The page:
There are other persons in whom the picture is quite different. The fat is not uniformly distributed, but is largely abdominal, the arms and legs being little enlarged; they are pale, and blood examination reveals anemia and diminished specific gravity of blood. Herter calls attention to the rather striking parallel between this condition and diabetes. In diabetes there is an excess of sugar in the body tissues. This has been shown not to be due to any increase in sugar manufacture, but to an inability of the body to oxidize the sugar. In diabetes the excess of sugar then is removed by the kidneys. In obesity the fat is not removed, but accumulates in adipose tissue. The explanation of both conditions would be an inability of the body cells to oxidize these substances. Herter states the points of similarity of the conditions thus:
1. Diminished oxidation of both materials.
2. The two conditions are frequently associated.
3. In each case the defective utilization of nutritive materials is more or less closely associated with substances produced by certain glands. It has been clearly proved that disease of, or removal of, certain groups of cells imbedded in the pancreas, known as the 'islands of Langerhans,' cause the appearance of sugar in the urine. And no doubt remains that many of the cases of diabetes are primarily disease of the pancreas. On the other hand, obesity may depend on the suspension of function of other glands. The removal of the sexual glands is commonly, though by no means invariably, followed by the laying on of fat. This fact is taken advantage of by the poultryman in supplying capon for the market. Members of the human species may be similarly affected.
But the gland showing the most intimate relation between its function and obesity is the thyroid. This gland is situated in the neck, on either side of the trachea. Its enlargement constitutes goitre. Its absence or disease result in cretinism and myxœdema. When portions of the dried gland of a sheep are mixed with the food of the normal or obese individual marked bodily changes result. The results of thyroid feeding in men and animals have been well summarized by Richardson. In the first place, there is a marked increase of oxygen consumption and carbonic acid excretion, that is, some constituent of the gland promotes oxidation. This is accompanied by a loss of weight.The oxidation is not, however, selective of the fats alone, for most observations have shown that there is an increase in the elimination of nitrogen. This would mean that proteid is being consumed as well as fat. If an animal was in nitrogenous equilibrium at the beginning of the experiment, we should expect it to be considerably weakened by its consumption of its own protoplasm. If, however, the nitrogenous food is increased, while thyroid substance is being fed to the animal the condition of nitrogenous equilibrium can again be restored, and the subsequent loss of weight will be due chiefly to the oxidation of fat. The above statement makes it clear that the question of the amount of fat in any individual is a very complex one, depending on such a variety of factors as condition of digestion, appetite, character and quantity of food, amount of exercise and the proper working of a number of body glands.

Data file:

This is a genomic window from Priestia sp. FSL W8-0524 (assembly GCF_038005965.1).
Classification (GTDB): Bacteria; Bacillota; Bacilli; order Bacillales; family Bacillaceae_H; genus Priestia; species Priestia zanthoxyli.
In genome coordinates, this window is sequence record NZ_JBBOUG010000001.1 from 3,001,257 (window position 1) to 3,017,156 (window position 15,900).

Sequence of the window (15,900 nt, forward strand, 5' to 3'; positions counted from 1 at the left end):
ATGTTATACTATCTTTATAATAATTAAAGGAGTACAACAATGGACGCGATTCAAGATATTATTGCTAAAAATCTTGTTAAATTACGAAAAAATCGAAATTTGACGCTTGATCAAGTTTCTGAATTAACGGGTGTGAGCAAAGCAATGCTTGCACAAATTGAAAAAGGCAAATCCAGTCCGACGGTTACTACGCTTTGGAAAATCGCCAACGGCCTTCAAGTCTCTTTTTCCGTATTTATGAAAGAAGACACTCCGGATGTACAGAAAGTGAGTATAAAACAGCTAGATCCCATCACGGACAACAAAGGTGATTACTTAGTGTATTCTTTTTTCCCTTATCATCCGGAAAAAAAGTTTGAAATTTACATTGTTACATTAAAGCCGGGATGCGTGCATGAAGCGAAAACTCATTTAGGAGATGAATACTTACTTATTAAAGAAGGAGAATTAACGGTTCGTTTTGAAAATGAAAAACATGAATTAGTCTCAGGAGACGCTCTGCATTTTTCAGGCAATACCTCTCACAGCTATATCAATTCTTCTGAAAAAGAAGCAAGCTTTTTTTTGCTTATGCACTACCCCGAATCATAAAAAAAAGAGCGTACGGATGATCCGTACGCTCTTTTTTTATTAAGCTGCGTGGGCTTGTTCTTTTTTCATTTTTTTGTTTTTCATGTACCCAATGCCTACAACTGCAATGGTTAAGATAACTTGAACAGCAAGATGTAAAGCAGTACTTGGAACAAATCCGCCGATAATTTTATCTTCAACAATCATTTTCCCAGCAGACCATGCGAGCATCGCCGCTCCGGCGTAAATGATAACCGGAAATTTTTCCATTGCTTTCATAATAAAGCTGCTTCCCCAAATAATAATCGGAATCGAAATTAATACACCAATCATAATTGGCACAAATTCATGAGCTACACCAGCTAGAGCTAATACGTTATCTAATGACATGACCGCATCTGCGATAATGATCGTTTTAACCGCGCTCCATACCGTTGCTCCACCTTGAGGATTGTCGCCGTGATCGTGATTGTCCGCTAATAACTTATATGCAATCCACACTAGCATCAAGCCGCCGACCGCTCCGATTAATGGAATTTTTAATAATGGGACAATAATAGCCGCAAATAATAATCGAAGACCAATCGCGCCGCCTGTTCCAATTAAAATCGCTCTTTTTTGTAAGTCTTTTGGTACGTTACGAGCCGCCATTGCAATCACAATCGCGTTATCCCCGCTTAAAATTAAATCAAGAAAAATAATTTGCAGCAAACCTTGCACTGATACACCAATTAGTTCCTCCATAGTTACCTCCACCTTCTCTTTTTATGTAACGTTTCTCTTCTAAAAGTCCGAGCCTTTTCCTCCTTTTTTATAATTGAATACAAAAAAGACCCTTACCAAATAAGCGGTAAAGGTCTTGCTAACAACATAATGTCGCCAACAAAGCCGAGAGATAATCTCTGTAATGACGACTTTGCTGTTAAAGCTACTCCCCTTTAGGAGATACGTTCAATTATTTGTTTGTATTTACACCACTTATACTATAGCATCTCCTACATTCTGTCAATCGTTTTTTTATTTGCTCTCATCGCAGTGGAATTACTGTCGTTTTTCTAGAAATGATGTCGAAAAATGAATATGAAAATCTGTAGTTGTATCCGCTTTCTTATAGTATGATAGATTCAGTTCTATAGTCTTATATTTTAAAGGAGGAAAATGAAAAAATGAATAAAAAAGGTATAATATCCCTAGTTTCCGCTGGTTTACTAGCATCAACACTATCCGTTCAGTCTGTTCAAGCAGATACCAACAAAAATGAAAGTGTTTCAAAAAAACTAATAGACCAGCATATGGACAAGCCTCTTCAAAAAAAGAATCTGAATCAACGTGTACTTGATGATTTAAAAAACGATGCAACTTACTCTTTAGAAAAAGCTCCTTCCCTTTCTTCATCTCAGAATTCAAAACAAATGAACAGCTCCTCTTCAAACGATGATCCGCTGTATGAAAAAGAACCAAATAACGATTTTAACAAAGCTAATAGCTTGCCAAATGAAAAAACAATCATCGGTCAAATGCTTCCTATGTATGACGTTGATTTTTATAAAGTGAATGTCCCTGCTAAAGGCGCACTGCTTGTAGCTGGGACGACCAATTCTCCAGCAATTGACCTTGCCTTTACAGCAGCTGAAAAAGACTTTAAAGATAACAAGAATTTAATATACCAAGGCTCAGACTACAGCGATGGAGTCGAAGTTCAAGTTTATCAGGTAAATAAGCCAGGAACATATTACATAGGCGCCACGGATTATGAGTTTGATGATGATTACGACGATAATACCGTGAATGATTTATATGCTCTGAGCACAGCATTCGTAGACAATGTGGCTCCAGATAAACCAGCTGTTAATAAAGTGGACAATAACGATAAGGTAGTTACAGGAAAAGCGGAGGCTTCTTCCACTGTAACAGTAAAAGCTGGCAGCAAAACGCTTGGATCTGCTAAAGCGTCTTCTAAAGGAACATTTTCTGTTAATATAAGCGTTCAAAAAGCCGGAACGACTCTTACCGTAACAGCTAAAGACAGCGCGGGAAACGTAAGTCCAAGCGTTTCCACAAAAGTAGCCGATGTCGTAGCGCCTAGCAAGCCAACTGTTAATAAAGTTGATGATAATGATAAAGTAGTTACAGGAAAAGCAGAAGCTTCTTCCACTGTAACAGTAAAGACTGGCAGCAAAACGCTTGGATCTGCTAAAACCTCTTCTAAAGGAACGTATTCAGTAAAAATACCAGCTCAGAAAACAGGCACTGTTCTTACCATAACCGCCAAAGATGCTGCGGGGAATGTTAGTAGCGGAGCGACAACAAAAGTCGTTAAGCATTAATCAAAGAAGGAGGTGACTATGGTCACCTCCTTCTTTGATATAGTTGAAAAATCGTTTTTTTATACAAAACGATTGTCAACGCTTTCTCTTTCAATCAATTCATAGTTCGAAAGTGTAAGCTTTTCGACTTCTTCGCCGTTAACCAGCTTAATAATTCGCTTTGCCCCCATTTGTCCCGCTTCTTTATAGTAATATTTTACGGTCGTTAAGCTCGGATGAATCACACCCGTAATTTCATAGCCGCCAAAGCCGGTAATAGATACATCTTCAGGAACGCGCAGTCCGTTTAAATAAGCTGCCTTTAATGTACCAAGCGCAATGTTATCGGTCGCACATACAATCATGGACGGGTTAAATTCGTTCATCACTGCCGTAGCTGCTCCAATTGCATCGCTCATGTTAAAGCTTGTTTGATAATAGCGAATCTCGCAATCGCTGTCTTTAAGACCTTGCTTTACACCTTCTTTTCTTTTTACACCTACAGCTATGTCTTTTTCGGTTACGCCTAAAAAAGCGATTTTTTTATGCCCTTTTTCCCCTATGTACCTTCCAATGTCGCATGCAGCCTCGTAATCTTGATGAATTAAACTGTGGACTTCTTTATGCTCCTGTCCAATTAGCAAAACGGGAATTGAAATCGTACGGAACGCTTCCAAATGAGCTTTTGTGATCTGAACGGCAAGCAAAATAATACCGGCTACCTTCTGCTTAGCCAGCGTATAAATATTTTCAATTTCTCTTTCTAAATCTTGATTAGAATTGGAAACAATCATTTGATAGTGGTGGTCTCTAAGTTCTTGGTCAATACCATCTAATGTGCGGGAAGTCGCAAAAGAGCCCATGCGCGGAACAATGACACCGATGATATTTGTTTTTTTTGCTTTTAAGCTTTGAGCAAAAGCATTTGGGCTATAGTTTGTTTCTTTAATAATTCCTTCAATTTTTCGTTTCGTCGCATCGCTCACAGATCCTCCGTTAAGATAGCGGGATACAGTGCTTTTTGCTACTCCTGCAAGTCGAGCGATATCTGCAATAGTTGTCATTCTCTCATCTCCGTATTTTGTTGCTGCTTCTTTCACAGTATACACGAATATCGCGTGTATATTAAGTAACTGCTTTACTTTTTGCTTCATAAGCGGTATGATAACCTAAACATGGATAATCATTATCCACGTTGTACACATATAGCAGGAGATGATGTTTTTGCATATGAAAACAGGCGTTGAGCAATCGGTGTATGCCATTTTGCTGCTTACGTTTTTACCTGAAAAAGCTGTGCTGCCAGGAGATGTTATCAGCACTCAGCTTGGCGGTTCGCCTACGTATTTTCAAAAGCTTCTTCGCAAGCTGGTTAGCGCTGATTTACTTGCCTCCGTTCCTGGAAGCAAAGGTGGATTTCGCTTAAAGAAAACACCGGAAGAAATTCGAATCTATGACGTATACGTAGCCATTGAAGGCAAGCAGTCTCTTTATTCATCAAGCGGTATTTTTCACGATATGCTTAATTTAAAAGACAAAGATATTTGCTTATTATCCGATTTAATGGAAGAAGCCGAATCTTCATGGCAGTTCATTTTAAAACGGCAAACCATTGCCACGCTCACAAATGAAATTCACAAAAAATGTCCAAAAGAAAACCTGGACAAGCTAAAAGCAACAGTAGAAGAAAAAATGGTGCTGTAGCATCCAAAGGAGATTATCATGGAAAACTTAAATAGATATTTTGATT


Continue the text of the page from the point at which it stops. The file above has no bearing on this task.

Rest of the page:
- Chittenden has investigated our proteid needs very carefully and would probably agree that these figures fairly well represent what the average man does consume, but he finds that such a quantity of proteid is much beyond actual needs. He found men able to do work of all kinds, both mental and physical, and retain good health on one third to one half this quantity of proteid.
- They employed butyric acid and synthetized ethyl butyrate.
- The question of the origin of fat from proteids is ably discussed by Henry A. Christian, M.D., 'Some Newer Aspects of the Pathology of Fat and Fatty Degeneration,' Bull. of Johns Hopkins Hosp., January, 1905.
- 'The Thyroid and Parathyroid Glands,' Hubart Richardson, 1905.